IInsurance companies typically do not cover the costs of a vasectomy reversal. Ask your surgeon about payment options.
7. How long is the recovery time after a vasectomy reversal?
Among what women want to know about vasectomy reversals is how long their partner will take to recover. After a vasectomy reversal in an outpatient or office setting, men can go home after waiting a brief time to make sure they feel well enough to travel. Someone should drive them home, however, to help avoid any undue pressure on the surgical site. All patients should follow their surgeon’s instructions for post-operative care, but here are some general guidelines.
Men should rest in bed for at least the first 24 hours after vasectomy reversal and restrict their activities for at least four to five days. All heavy lifting and physical exertion should be avoided for three to four weeks. Use of an intermittent ice pack to the scrotal area for 48 hours can help minimize swelling and pain, and pain relievers such as acetaminophen can control discomfort.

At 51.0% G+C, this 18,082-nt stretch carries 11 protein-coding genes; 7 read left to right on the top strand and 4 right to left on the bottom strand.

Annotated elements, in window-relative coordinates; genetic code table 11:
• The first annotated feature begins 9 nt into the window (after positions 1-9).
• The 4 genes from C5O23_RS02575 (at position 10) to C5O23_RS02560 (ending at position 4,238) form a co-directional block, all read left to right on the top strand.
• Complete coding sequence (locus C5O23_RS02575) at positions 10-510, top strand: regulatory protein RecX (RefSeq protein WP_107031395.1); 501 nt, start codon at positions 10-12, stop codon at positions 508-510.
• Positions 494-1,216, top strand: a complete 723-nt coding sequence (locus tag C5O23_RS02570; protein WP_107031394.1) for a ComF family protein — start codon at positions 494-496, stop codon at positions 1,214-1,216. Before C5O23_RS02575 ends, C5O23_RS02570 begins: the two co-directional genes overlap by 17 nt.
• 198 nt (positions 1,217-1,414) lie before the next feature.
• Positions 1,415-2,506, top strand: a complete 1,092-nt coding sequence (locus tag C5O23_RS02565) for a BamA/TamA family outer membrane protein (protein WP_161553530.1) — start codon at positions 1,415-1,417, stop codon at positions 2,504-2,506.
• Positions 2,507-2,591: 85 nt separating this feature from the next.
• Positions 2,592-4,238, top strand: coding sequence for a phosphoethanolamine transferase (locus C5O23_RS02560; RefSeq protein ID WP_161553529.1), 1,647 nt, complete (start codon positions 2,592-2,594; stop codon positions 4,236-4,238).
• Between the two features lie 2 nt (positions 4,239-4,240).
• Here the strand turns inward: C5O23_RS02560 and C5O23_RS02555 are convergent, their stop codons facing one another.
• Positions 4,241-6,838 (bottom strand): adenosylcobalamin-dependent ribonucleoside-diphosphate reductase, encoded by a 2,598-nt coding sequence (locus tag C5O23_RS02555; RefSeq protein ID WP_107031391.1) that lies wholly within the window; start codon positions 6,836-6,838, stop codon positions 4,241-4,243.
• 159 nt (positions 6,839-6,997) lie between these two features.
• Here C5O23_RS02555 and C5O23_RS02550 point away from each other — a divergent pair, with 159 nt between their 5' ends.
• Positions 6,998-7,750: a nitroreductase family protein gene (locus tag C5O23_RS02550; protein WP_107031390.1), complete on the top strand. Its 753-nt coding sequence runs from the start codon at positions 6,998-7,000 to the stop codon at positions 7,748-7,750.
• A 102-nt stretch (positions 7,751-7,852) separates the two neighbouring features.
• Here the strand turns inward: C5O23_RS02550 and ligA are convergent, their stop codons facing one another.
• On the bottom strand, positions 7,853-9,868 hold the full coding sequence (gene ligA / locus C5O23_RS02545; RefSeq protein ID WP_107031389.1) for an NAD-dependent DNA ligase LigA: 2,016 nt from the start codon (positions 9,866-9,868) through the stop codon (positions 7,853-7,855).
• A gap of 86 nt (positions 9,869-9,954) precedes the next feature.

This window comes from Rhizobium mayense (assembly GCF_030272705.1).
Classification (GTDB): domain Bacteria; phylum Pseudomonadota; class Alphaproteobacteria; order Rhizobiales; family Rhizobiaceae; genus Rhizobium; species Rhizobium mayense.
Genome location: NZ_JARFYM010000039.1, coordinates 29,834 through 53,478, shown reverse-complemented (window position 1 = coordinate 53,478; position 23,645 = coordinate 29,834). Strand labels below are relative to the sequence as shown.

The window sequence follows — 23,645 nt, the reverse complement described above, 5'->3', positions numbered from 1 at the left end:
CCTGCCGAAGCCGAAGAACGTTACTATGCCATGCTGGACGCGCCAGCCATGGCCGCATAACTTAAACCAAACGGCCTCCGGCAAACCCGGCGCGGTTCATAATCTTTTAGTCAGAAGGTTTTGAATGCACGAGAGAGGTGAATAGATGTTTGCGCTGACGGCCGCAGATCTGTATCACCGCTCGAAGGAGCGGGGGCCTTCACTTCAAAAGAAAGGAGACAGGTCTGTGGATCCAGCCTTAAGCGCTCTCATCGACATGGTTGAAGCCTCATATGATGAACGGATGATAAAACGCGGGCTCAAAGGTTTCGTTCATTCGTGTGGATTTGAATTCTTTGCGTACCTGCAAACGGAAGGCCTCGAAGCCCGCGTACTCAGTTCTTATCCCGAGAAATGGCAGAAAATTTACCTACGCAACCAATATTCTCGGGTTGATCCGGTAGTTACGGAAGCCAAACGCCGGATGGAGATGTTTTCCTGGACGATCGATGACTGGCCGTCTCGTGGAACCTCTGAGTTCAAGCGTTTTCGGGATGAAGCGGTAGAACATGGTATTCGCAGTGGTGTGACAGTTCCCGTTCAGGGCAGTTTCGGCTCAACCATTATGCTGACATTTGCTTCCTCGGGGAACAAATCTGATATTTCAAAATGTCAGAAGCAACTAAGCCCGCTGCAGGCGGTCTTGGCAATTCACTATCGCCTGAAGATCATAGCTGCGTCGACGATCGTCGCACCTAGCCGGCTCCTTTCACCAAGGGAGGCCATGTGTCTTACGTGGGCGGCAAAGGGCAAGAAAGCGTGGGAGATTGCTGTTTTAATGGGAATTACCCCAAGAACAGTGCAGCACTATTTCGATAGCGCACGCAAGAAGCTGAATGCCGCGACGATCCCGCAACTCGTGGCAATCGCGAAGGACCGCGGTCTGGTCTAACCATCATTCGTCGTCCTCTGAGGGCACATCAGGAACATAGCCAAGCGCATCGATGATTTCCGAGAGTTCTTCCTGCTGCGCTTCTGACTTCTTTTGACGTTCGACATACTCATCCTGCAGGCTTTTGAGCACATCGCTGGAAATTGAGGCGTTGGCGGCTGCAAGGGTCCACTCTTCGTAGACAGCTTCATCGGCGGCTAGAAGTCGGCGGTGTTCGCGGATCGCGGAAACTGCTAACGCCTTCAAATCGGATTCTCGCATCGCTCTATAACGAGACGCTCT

Men should avoid ejaculation and sexual intercourse for up to 30 days after a vasectomy reversal. After that time, men will be asked to provide a semen specimen so their doctor can check it for active sperm.
8. How long does it take for a man’s fertility to return?
Typically, it takes several months, and in some cases more than a year, before fertility returns. A vasectomy reversal can result in pregnancy in about 40% to 75% of cases. In the event a vasectomy reversal fails, there are other options for couples that want to keep trying to get pregnant.
9. Does having a vasectomy reversal have a negative impact on a man’s sex drive or his ability to get an erection?
No. A vasectomy reversal does not involve any structures that have an impact on a man’s sex drive or his ability to achieve an erection.
10. How dangerous is having a vasectomy reversal?
Some of the risks or complications associated with vasectomy reversal are similar to those that men may experience after a vasectomy. Men typically experience pain and swelling of the scrotum during the first few days after a vasectomy reversal. As with any surgical procedure, there is a slight risk of infection, which can be treated with antibiotics. Some men experience nausea, headache, constipation, and muscle aches for a day or two. There is also the possibility blood will accumulate inside the scrotum (a hematoma) and it can be painful. A doctor can drain the hematoma, but in a small number of men hematomas can recur.
What women want to know about vasectomy reversal may not be fully covered here, but it’s a start.